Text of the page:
A data centre of bourse operator Hong Kong Exchanges and Clearing in the city’s Tseung Kwan O Industrial Estate. Photo: K Y Cheng
A data centre of bourse operator Hong Kong Exchanges and Clearing in the city’s Tseung Kwan O Industrial Estate. Photo: K Y Cheng
Chiu Kam-kuen
Opinion

Opinion

Concrete Analysis by Chiu Kam-kuen

How Hong Kong can boost the development of data centres and emerge as a regional hub

  • Demand for data centre services from users of cloud computing, e-commerce and high-frequency trading in Hong Kong has never been greater
  • Provision of suitable land supported by well-developed infrastructure is of utmost importance, if Hong Kong is to become an international data centre hub in Asia-Pacific

A data centre of bourse operator Hong Kong Exchanges and Clearing in the city’s Tseung Kwan O Industrial Estate. Photo: K Y Cheng
A data centre of bourse operator Hong Kong Exchanges and Clearing in the city’s Tseung Kwan O Industrial Estate. Photo: K Y Cheng

Data centres are instrumental to the successful development of Hong Kong’s pillar industries, being integral to the efficient operation of financial, trading and logistics services in the city.

With the rapid development of global telecommunications and the growing emphasis on technological advancement for daily convenience, the demand for high-tier data centre services from users of cloud computing, e-commerce and high-frequency trading has never been greater in Hong Kong.

According to a December 2013 LegCo paper, the government had originally reserved three sites in Tseung Kwan O for data centres. After the first site was sold, the remaining adjoining sites were consolidated into one. All the sites were eventually acquired by the same data centre operator.

Market interest in industrial land remains very keen, as witnessed by the record transaction price during the recent sale by the government of an industrial site in Sha Tin, which was bought through public tender by the world’s largest wireless network operator, China Mobile. The fierce competition among developers and other tenderers for this lot justifies government alarm over the shortage of data centres, and the urgency of raising the supply of land for them.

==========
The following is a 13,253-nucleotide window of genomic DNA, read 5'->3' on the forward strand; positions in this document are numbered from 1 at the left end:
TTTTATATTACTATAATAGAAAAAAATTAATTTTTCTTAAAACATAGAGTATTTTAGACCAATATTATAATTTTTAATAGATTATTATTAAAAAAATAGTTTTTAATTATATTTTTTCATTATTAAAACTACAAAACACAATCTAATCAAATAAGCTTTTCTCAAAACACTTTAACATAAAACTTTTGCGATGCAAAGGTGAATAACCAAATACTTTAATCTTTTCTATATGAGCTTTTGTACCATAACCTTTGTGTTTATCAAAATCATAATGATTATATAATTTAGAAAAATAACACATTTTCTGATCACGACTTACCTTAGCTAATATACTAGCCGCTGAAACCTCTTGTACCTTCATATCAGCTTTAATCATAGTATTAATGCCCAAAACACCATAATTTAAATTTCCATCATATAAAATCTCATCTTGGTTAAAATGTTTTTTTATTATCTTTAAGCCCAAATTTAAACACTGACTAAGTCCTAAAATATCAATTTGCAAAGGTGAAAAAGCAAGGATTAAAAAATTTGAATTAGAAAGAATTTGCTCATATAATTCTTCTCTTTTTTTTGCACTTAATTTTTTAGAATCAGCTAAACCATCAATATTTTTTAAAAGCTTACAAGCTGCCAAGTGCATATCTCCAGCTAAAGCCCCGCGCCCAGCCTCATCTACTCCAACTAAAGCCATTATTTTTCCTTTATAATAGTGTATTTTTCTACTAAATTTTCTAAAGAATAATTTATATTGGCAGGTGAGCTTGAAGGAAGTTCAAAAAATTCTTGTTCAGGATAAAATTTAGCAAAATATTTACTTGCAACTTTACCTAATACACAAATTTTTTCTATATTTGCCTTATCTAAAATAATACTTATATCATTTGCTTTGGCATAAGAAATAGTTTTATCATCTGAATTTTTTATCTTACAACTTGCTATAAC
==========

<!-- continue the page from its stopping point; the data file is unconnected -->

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Amid the ongoing expansion of data centre services in Hong Kong, it is clear that the government is unable to meet the ever-rising demand for land. There exists substantial demand for small-scale cloud calculation data centres, many of which might not need an entire data centre block.

In 2012, the government introduced a policy to promote the conversion of industrial buildings for data centre use. The fee for changing parts of industrial buildings aged 15 years or more into data centres was waived. The exemption is still applicable to data centres of all tiers. Since the conversion of industrial buildings into data centres now involves drastically reduced development costs, the landlords of old industrial assets have another incentive to revitalise and convert their buildings into higher value data centres. It is, therefore, reasonable to infer that this government policy will greatly stimulate the supply of small-scale data centres, helping to meet the demand of several businesses.